The racial divide in America after eight years of Obama identity politics has pretty high. And groups like Black Lives Matter exploit that, painting every situation where a policeman shoots a black person as a murder, regardless of the facts. Then NFL kneelers pick up that chant and push BLM politics on football, seeking to turn it into a social justice league.
How did we America get to this lack of clarity on race?
CNN host Don Lemon and political commentator Marc Lamont Hill didn’t help bridge the divide when they mocked the response of white people in a recent poll on a segment of Lemon’s show.
The segment revolved around an NPR poll published on Monday in which 92 percent of black respondents said they believed there was discrimination against blacks and 55 percent of whites felt there was discrimination against Caucasians.
“A new poll shows that the majority of white Americans believe there’s discrimination against their race,” Lemon began. Before he could finish what he was going to say, Hill shook his head and smiled, which caused Lemon to begin laughing.
“White people are amazing,” Hill responded.
Hill laughed, claiming, “We can’t even get discrimination to ourselves!”
Hill claimed that the problem was that when white people, who are “in a position of privilege and power, when that privilege and power is taken away — even a little bit” — that feels like discrimination to them.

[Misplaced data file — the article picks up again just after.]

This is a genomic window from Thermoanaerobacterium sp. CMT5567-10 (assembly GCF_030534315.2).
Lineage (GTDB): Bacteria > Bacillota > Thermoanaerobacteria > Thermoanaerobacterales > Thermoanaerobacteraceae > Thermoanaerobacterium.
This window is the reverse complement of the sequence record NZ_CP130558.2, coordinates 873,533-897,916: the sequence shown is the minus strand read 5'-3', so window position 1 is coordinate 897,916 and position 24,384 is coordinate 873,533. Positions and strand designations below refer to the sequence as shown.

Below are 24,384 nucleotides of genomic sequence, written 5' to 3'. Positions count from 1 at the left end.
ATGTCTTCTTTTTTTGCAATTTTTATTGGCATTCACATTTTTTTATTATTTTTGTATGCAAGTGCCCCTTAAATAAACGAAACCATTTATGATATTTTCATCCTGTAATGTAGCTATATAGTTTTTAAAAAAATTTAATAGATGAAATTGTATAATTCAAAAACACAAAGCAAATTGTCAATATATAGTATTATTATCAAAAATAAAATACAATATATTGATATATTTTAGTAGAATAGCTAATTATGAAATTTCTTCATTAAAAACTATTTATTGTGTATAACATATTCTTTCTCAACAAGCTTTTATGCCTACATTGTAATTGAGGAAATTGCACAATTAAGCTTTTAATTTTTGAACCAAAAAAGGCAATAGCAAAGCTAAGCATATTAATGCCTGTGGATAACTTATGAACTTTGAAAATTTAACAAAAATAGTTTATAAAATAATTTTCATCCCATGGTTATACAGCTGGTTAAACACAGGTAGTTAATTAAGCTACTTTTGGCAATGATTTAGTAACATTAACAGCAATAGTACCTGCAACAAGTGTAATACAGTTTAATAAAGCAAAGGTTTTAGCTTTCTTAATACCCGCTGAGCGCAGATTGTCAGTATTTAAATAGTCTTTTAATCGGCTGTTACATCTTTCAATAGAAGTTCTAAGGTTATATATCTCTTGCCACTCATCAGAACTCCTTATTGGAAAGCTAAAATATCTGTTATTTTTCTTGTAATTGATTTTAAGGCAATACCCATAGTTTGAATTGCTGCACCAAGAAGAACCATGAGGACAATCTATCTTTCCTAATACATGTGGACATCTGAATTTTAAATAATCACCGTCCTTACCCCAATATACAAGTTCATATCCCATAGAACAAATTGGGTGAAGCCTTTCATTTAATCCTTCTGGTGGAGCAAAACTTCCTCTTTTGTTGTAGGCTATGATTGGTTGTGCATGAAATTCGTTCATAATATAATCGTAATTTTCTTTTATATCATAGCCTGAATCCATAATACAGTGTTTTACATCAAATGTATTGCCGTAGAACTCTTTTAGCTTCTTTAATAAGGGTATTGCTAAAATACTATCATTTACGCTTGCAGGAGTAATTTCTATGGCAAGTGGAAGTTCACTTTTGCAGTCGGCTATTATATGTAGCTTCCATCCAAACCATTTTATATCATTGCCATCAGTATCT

But as James Barrett with The Daily Wire pointed out, Lemon did not address the actual language of the poll, nor the follow-up questions. While Hill and Lemon reported the poll showed that 55 percent of white people believe they personally are discriminated against, what the response showed was that 55 percent of whites felt there was discrimination against whites in general.
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A middle-aged white man enjoying a moderately successful professional career, for instance, might never have personally experienced discrimination, but could well be aware of white college students having trouble getting into the school or program of their choice because of affirmative action programs or some similar impediment. That man could be among the 55 percent who thought whites face discrimination because of their race, while never claiming to have suffered because of it himself.
Hill, however, called the thought that 55% could have suffered discrimination “wildly irrational.’
Political commentator Ben Ferguson, who was also part of the panel, weighed in with a good question. He asked, “Is it wildly irrational that 94 percent of African Americans think they’re discriminated against when in reality it’s not even close to that in America?”
Hill and Lemon refused to even discuss it, laughing at Ferguson for asking it.
But Ferguson was right and punctured their dismissal. Why are you unquestionably accepting one figure while discounting the other? What are the real questions behind each figure and as Ferguson notes, what is the unreality in the 94% figure? Is that also a perception question, driven by what people believe is happening, what they hear from media and Black Lives Matter?